Wattled Cranes coming into roost – the color ringing of Wattled Cranes started in 1986 and allows researchers to document the resighting of known individuals in order to better understand population dynamics such as survival, age of first breeding, site fidelity and range expansion.

Why are Crane conservationists dressed so peculiarly?

When hand-rearing crane chicks, human caretakers are required to dress in special crane costumes and to mimic the behaviors of adult cranes to teach the youngsters the skills they will need to survive in the wild.

Costume-rearing is a proven and effective technique to avoid “humanization” of the birds. By following this technique, crane chicks stand a better chance to successfully be released back into nature.

For the first two weeks, costumed parents spend the nights with their chicks as they require to be fed every two hours. Caretakers also take their crane chicks for regular walks and teach them how to forage and feed on foods in their natural wetland habitats.

Rearing cranes in captivity is a slow and fascinating process, requiring absolute commitment, but every chick successfully raised and released is a gift to our heritage.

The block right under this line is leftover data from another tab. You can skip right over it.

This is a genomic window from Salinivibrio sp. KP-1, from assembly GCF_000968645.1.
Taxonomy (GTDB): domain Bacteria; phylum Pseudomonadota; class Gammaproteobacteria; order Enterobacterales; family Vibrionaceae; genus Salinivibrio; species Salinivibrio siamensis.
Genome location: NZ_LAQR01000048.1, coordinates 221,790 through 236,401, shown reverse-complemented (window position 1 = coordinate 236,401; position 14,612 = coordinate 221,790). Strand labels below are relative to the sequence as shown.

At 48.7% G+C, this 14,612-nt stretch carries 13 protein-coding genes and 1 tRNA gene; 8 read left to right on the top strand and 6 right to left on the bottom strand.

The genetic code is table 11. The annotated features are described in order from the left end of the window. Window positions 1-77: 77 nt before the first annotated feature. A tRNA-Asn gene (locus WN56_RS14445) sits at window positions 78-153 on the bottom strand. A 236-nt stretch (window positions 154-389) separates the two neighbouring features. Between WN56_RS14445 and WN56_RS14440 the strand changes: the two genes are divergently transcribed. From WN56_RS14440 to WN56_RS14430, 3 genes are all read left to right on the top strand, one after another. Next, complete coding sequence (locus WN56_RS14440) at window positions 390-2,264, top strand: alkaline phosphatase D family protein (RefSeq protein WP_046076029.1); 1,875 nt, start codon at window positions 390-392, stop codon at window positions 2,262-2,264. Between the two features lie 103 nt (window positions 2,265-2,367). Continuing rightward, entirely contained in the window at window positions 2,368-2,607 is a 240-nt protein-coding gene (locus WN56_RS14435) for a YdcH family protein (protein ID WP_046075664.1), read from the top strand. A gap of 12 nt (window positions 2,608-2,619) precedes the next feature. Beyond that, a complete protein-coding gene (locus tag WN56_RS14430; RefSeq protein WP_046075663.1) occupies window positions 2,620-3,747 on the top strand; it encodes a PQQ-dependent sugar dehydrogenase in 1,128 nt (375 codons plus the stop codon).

Special habitats and species are receiving special protection in KwaZulu Natal

“Together with farmers, other conservation organizations and non-governmental organizations, the South African government, state-owned enterprises such as Eskom and funding partners, we have worked for over two decades to reverse the decline of all three of South Africa’s cranes and protect the wetlands and grasslands that are the backbone of our natural heritage.

We focus on protecting private and communal land through a voluntary, but a legally contractual process called the Biodiversity Stewardship Programme. Within KwaZulu-Natal – thanks to our ingenious legislation, civil society and government – various partners together have been able to declare 32 private and communal Nature Reserves and nine Protected Environments. These areas are protecting special species such as our cranes, chameleons, blue swallows, oribi antelope, golden moles and so much more.

Together with landowners, we work to a future where land is managed sustainably, wetlands and grasslands support biodiversity while supplying us with essential life services such as clean water, provision of water during dry seasons, carbon sequestration, natural materials for houses and crafts, as well as grazing for livestock.

Thanks to all our partners for making a difference,” concludes Smith.

Tanya SmithStory submitted by Tanya Smith, South African Regional Manager. Click here to learn more about our work in Sub-Saharan Africa.